Kolie and Kyle discuss the mental and physical aspects of going into an FTP test and add some perspective on nerves, rest, and softening blows to the ego. Then three alternative RPE or data based, submaximal methods are discussed. We also touch on tests that go too well and how to adjust to realistic numbers for training, and why it's better to be consistent than play whack-a-mole with occasional good days.
CTS coach Adam Pulford shares his thoughts on the ins and outs of recovery and how crucial it is. Topics including signs you need a rest week, how often you should take one, rest week structure, if sprints are okay during a recovery day, and the benefits of apple picking.
Adam's CTS Bio
In this ground-breaking, tell-all episode, Kolie needles Kyle before he pulls at a thread, and Kyle's yarn untangles the skein of reality and explains how you can use the underlying fabric of the universe to bring your cycling performance to the next level.
Former national time trial champion Cory Lockwood fields questions from Kolie and podcast listeners about the ins and outs of time trialing, including his #1 tip for time trialists of all levels. We cover pacing, gearing and equipment selection, and mental focus. Plus we talk about how Cory's current training is going, fueling for big workout days, the team behind a big performance, and the unexpected usefulness of mirrors and plastic wrap. All while his cats try to steal mic time.
Does your training zone determine the fiber type used? Does fiber type determine aerobic or anaerobic pathways, carbs or fats? We answer these questions by looking at evidence and concepts that show that fast twitch fibers can be just as aerobically capable as slow twitch fibers, nearly as good at burning fats, and why that might be. We dissect a paper on elite cross-country skiers, and another paper on whether or not fast twitch fibers had been recruited at relatively low intensity. In-depth discussion follows on fiber type distribution, muscle mass recruitment and force availability, why endurance athletes defy the expected metabolic properties of fast twitch fibers, and why these expectations may have started with cats.
XC Skiers paper
The Muscle Fiber Profiles, Mitochondrial Content, and Enzyme Activities of the Exceptionally Well-Trained Arm and Leg Muscles of Elite Cross-Country Skiers
Ramp test muscle recruitment paper
Progressive metabolite changes in individual human muscle fibers with increasing work rates
Kolie makes his case that power meters are rendering lactate testing obsolete for most cyclists. After some background about lactate and why lactate testing was (and still is) historically crucial for science, we compare lactate test values in ramp and MLSS tests between individuals from an excellent but under-appreciated study. We also dig deep into more recent data, from the lactate test of a former world champion and Kolie's own surprising MLSS test, and the physiology explaining these results. We conclude with practical considerations about what threshold means, and why power meters are our best way to measure it.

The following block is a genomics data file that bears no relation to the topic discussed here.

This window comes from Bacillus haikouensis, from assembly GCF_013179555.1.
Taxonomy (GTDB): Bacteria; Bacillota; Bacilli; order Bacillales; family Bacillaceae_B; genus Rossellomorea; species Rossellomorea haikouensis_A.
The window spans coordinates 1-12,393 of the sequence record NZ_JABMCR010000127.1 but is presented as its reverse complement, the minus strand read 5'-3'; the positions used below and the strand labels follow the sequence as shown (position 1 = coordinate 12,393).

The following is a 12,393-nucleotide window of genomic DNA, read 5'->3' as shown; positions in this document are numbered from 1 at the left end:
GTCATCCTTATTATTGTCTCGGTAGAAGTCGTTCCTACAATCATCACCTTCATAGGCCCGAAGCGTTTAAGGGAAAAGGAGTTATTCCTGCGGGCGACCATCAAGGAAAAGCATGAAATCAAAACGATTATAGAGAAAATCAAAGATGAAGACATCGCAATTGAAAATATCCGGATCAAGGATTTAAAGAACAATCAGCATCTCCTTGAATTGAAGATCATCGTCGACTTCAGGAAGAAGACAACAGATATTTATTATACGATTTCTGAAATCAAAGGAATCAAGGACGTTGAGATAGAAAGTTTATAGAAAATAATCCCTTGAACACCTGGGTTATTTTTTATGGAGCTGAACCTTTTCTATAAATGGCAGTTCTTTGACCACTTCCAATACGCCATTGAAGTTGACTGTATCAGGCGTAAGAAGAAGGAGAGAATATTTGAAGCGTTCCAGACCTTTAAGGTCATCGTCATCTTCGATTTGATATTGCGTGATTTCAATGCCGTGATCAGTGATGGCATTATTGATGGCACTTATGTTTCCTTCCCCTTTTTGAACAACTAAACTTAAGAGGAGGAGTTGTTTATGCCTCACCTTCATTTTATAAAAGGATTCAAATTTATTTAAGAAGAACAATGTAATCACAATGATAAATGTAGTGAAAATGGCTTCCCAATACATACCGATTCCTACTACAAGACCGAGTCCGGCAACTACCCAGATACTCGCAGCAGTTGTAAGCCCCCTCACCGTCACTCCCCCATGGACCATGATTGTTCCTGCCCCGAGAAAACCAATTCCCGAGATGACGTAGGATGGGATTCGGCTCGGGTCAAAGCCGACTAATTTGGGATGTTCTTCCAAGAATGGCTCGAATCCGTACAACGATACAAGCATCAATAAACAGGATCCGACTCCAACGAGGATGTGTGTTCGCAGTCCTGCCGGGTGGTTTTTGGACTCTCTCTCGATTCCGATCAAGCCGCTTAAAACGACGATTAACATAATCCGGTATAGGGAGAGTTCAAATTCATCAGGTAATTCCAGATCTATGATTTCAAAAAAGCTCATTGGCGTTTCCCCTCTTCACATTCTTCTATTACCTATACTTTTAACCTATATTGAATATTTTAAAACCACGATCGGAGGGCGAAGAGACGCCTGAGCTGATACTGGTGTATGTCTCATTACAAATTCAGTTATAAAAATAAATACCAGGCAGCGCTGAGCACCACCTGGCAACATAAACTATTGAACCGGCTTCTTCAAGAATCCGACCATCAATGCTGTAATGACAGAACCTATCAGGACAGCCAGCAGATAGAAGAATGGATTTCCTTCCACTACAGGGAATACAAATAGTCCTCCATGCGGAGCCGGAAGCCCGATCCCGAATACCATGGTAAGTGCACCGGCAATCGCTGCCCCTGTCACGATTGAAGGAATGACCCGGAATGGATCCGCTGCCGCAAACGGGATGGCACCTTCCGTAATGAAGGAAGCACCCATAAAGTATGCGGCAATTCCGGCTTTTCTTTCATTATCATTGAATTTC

Justification of the 4mmol/L lactate threshold
Lactate kinetics in human tissues at rest and during exercise (contains figure from episode cover art)
The maximal metabolic steady state: redefining the 'gold standard'
Alterations of the lactic acid content of the blood as a result of light exercise, and associated changes in the CO2 -combining power of the blood and in the alveolar CO2 pressure (Owles paper)
Lactate kinetics and individual anaerobic threshold
Tim Podlogar, nutritionist for Bora-Hansgrohe and research fellow at the University of Birmingham, joins Kolie for a conversation. Just a few of the topics covered are what makes Slovenian riders so good, what lab tests are useful and for whom, low-carb rides, and why substrate use is not adaptation. Nutrition topics include fructose, "fat loading," the role of supplements like creatine, bicarbonate, and beta-alanine. Also discussed are things like responsibility for our media's influence, and the pressures, dangers, and nuances of MDPI and scientific publication.
This fantastic and nuanced conversation starts with discussing why it can be so hard to rest, but went into much deeper territory with changing one's behavior to better move towards goals. We explore ideas like a coach's job to moderate athlete responses to cultural and social pressure, managing the firehose of data, and the definition of insanity. Also touched on are practical ideas for self-coached athletes, such as leaving workout comments for yourself or daily journaling.
Kolie spent yet another year on Instagram (@empiricalcycling) answering questions in the stories for 51 out of 52 weeks to add a bright interlude to doom scrolling. This podcast contains 32 questions under the topics training intensity, periodization, adaptation, and general. Timestamps for the headings are below.
Timestamps (approximate) for question groupings.
Intensity related: ~2min
This episode takes a cue from Kolie's recent webinar on balancing aerobic and anaerobic training (linked in show notes) and delves deeper into the temptations of training to a metric or fitness test. We deconstruct some common FTP tests and metrics like FTP, FRC or W', and VLamax, and their interpretations and over-interpretations. Most of the discussion is about what drives these metrics, the pitfalls therein, and if you're actually getting less fit when they shift.
WKO5 Webinar: Balancing Aerobic and Anaerobic Training